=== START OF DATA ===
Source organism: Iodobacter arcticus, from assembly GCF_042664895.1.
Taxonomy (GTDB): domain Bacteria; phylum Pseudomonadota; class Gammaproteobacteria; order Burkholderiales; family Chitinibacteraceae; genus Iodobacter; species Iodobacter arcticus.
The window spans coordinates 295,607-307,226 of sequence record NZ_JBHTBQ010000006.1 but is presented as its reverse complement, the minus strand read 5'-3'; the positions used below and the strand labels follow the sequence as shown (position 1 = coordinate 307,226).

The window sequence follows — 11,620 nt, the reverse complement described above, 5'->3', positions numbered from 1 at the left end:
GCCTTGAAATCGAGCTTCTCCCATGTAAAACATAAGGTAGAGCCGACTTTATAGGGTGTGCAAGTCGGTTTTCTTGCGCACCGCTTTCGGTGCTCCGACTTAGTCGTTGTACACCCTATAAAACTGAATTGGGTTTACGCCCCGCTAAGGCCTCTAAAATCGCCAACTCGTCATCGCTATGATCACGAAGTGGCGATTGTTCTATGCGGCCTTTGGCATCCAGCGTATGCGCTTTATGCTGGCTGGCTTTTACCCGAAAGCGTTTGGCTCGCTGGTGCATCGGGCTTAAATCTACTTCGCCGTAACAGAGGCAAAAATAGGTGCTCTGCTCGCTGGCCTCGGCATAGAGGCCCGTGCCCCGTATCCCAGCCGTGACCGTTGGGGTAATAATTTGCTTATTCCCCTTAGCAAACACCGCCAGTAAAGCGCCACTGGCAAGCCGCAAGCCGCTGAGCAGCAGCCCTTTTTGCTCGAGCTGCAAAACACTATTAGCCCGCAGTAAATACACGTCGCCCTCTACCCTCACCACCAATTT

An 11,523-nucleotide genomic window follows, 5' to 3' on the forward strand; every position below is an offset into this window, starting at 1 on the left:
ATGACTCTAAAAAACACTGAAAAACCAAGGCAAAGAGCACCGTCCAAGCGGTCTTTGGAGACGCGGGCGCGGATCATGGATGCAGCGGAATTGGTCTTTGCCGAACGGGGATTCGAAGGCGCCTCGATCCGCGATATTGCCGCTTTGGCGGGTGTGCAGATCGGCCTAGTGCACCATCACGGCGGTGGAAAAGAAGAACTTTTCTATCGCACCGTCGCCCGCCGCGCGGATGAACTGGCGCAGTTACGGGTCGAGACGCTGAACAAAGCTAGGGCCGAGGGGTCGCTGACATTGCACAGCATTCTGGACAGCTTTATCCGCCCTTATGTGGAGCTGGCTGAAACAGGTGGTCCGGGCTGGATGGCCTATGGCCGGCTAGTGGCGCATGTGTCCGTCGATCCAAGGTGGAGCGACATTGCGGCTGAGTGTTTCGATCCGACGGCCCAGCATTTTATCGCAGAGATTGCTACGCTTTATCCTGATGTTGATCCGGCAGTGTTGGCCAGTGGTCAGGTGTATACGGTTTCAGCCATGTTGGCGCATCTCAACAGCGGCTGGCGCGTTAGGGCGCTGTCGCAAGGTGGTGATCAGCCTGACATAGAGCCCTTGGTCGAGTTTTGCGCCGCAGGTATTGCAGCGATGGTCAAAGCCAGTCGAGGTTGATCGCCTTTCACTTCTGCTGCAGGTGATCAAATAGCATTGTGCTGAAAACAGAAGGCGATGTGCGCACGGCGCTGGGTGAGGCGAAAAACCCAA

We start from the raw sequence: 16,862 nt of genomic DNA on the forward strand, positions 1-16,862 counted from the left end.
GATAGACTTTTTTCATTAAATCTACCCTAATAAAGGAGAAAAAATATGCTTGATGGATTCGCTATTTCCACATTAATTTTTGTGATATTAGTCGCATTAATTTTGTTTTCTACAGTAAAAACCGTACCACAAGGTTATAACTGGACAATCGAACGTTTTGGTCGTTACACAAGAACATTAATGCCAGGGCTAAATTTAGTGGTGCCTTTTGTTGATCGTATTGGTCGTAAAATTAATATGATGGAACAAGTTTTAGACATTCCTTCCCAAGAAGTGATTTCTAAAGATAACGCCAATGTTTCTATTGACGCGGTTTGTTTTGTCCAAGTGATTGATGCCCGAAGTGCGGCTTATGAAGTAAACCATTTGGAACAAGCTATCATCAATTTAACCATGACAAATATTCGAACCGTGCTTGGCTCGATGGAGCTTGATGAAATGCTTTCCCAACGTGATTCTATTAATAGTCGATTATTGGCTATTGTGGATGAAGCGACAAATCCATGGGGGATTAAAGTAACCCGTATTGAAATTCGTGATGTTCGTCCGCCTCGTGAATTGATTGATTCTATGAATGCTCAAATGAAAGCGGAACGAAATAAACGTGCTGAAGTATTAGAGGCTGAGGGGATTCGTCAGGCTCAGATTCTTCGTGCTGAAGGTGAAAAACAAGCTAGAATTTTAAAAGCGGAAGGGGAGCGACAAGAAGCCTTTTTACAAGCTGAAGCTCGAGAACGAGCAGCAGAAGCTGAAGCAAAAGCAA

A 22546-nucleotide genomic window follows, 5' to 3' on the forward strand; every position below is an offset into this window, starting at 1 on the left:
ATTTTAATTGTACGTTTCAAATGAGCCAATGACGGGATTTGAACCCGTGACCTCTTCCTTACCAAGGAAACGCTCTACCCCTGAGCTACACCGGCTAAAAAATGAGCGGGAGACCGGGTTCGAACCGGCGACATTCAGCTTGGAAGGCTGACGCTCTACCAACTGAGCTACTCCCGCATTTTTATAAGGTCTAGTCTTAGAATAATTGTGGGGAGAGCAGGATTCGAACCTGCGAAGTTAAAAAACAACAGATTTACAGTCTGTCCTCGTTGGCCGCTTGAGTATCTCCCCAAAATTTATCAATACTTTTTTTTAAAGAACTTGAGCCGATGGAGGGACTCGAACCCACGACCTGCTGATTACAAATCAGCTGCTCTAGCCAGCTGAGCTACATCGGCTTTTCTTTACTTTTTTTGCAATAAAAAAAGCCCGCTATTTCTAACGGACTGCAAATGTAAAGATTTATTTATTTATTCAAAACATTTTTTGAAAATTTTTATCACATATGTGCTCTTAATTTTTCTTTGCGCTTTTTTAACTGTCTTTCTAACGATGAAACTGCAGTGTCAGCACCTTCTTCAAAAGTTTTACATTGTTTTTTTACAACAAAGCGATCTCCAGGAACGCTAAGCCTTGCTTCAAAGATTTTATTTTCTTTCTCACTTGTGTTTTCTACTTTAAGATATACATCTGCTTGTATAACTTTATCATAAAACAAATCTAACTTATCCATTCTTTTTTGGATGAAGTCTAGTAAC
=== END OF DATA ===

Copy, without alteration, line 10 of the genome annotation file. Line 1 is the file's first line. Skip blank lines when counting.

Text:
A 22546-nucleotide genomic window follows, 5' to 3' on the forward strand; every position below is an offset into this window, starting at 1 on the left: